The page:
This page will help you better understand how Coppermind works and how you can contribute.
The first thing you should do is create an account. The button to do this is in the top right corner, and it's very easy to do! Then visit the Preferences link (top right corner) and make changes to your account settings if you'd like.
If you want to upload images or create new articles, please contact the wiki staff and request editor rights.
The Number One Rule
The most important thing for you to hear: You can't mess anything up!
Don't worry about making a mistake or doing something wrong. Every revision you make is recorded and can be reverted with a few fast clicks of the mouse. It's okay if you have bad spelling, don't cite sources, get your facts wrong, or ruin an entire page. There are plenty of other editors who will sweep in to fix or improve upon your work.
Anything you can provide is helpful: whether that's writing new articles from scratch or just fixing a punctuation error. Don't let fear of mistakes turn you away from editing, and don't feel like you need to read EVERY help page before you start contributing.
In the top right corner you should see three tabs: Read, Edit, and History. Read is what you're probably familiar with; it's how you read pages, and it opens by default. Let's talk about the other two...
Navigate to a page you want to edit and choose this tab to make changes. Editing uses a basic markup language for formatting, which you'll want to get familiar with. We'll talk about this more on the Help:Markup page. It's not hard! At the bottom of the page you can choose to see a preview, compare your changes with the existing version of the page, or save your work. Provide a brief summary of your edits before saving, and check the box if the changes are relatively minor--these steps will help other editors keep track of changes easier.
Note that you can also edit a specific section of an article by clicking the
 button next to a section title.
The History tab lists all previous versions of the page you're on. You can see when the versions were created, who was responsible, the size of the changes (measured in bytes), and a few other details. You can also compare two versions directly against one another.
Creating New Pages
To create a new page, navigate to it first. You can enter the title you want directly into the URL, search for it in the search bar in the top right corner, or click a red link. Creating a page is just like editing an existing page--you simply begin with a blank slate.
Links to other pages on the wiki which do not yet exist will show up in a red font. Clicking such a link will bring you to a page where you can search for something different or create the page.
Every page on the wiki has an associated discussion page, and it's accessible via a tab in the top left corner of the page. It's there to talk about changes, make recommendations, and so on. If you have a more immediate question about an article, you can alternatively post on the 17th Shard or Discord. For more on proper discussion page usage, see Help:Discussion.
You can visit (or create) your own user page by clicking your username in the top right corner. Use this to tell others about who you are and what you're working on, if you'd like. You can also use it as a sandbox to experiment with new articles or more extensive edits before you change the real thing.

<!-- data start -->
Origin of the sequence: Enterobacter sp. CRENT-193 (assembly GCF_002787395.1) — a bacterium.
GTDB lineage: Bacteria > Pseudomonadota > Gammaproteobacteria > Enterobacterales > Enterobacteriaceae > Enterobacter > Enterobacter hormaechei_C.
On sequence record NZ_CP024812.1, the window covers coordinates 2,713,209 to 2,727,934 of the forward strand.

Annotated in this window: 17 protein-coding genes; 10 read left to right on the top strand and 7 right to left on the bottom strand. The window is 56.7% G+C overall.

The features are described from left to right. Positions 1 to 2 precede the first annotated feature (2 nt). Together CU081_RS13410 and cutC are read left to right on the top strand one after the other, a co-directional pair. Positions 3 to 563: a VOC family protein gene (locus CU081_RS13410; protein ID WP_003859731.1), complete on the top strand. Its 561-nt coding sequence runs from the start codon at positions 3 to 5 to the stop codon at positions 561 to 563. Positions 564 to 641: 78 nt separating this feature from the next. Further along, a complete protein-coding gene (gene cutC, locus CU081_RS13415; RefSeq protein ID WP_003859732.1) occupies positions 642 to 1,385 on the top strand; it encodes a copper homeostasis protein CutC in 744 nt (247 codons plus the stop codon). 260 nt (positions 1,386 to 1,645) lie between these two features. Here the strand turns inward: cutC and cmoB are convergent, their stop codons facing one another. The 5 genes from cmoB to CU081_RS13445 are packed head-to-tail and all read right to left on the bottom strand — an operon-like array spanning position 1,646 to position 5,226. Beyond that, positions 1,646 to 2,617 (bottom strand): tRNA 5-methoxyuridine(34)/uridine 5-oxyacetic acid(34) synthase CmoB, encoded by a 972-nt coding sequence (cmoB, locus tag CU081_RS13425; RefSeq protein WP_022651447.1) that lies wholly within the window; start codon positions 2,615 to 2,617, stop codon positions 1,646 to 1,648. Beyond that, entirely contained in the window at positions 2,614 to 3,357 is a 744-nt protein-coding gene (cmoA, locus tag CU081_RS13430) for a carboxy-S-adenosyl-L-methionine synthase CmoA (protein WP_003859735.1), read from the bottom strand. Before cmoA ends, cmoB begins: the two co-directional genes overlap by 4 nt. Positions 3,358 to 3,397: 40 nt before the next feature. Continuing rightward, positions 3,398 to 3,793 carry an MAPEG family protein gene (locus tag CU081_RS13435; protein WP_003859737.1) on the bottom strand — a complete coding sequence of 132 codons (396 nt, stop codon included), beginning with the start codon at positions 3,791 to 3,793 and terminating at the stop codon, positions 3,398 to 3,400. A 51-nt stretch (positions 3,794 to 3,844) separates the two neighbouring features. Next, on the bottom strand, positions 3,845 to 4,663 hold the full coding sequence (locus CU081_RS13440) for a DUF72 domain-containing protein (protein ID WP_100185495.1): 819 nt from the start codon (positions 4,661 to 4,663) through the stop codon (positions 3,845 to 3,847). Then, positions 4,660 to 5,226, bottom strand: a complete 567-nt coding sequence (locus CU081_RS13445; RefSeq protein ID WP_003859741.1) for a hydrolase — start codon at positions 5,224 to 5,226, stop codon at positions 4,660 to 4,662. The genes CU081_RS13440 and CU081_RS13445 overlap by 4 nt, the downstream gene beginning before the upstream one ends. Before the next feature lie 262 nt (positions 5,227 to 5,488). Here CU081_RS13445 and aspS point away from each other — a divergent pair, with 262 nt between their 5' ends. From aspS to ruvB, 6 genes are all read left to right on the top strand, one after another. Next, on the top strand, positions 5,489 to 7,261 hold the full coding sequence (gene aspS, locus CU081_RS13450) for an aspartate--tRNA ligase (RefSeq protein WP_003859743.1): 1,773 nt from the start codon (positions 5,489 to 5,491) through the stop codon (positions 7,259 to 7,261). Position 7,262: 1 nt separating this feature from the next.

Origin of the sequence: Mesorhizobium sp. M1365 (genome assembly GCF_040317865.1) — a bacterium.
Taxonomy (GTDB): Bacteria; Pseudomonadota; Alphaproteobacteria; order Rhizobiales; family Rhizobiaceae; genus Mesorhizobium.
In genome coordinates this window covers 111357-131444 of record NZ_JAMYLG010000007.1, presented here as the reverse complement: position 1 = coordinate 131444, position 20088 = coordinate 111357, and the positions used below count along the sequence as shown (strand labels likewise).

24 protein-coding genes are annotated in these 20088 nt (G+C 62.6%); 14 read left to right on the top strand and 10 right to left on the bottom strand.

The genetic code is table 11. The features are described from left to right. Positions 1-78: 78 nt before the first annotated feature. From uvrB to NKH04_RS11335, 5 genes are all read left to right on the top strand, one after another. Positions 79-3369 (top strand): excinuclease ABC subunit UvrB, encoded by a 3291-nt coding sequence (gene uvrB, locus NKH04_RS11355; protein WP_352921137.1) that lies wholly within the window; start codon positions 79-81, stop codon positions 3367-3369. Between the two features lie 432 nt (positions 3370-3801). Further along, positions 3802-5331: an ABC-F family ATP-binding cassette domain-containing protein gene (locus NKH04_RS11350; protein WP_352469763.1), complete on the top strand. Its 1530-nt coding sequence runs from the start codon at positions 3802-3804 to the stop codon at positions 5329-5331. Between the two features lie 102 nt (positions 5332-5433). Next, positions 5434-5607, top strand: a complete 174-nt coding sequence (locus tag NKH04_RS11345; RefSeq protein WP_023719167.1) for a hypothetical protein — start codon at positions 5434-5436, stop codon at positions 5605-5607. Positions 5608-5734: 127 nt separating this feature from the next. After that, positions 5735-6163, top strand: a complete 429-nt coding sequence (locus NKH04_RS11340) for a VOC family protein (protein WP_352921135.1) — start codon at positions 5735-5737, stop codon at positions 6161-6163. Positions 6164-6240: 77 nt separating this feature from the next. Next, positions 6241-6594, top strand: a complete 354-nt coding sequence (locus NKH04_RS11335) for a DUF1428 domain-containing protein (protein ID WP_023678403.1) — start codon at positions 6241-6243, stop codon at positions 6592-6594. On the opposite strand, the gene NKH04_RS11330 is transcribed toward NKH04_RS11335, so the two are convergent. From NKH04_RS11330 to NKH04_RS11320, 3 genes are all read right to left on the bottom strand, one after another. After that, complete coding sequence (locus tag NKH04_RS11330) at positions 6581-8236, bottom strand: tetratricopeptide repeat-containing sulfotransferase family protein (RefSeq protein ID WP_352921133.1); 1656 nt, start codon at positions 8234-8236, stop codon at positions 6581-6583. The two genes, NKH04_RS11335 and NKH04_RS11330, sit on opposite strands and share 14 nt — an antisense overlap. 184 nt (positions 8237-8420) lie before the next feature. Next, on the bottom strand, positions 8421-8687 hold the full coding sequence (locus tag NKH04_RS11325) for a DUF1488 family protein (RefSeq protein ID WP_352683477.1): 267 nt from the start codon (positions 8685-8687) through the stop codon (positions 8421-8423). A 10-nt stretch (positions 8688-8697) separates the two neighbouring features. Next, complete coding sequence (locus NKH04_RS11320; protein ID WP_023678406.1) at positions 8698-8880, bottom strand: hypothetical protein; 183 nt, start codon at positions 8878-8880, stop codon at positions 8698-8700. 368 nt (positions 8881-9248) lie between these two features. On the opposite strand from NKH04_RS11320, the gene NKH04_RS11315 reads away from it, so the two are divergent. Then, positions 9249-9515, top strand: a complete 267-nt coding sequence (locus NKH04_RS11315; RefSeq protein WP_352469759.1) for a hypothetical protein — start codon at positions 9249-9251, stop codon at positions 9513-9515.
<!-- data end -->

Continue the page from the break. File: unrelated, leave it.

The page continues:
You can create additional subpages as well. Just append a slash (
/) to the URL of your user page, followed by the name for the subpage.
A few other pages on Coppermind to be aware of:
- This link, in the top right corner, will give you a history of all changes that you have made.
- Recent Changes
- The Recent Changes page, towards the top of the sidebar on the left, will give you a list of all edits that have been made on Coppermind by all users.
- Editor's Corner
- The Editor's Corner, towards the top of the sidebar on the left, provides some basic statistics about Coppermind that editors may find useful.
- Special Pages
- Special:SpecialPages provides a very long list of other pages you may find useful.
Categories and Templates
Over the course of this guide you'll hear about categories and templates. We'll cover them towards the end, because a full explanation is on the more advanced side of what we'll talk about. But you'll see them come up here and there in the meantime. So let's talk basics.
- Categories are tags we use to group and sort articles. You can find any article using the book/series categories listed on the Coppermind home page or using the content categories in the left sidebar. Categories are used to group articles this way. You can see what categories an article is in at the very bottom of a page. Some categories must be included manually, but many happen automatically thanks to templates.
- Templates make more complicated and/or repetitive editing tricks easier to do. If you ever see something surrounded by double curly braces (
}}), it's a template. The template begins with the name of the template, which is followed by a number of parameters--some required, some optional. Parameters are separated by vertical lines (
Namespaces are an advanced topic. If you'd like to know more about how Coppermind is organized and why some pages (like this one) say things like
Help: before the page name, then take a look at Help:Namespaces.
|New Editor's Guide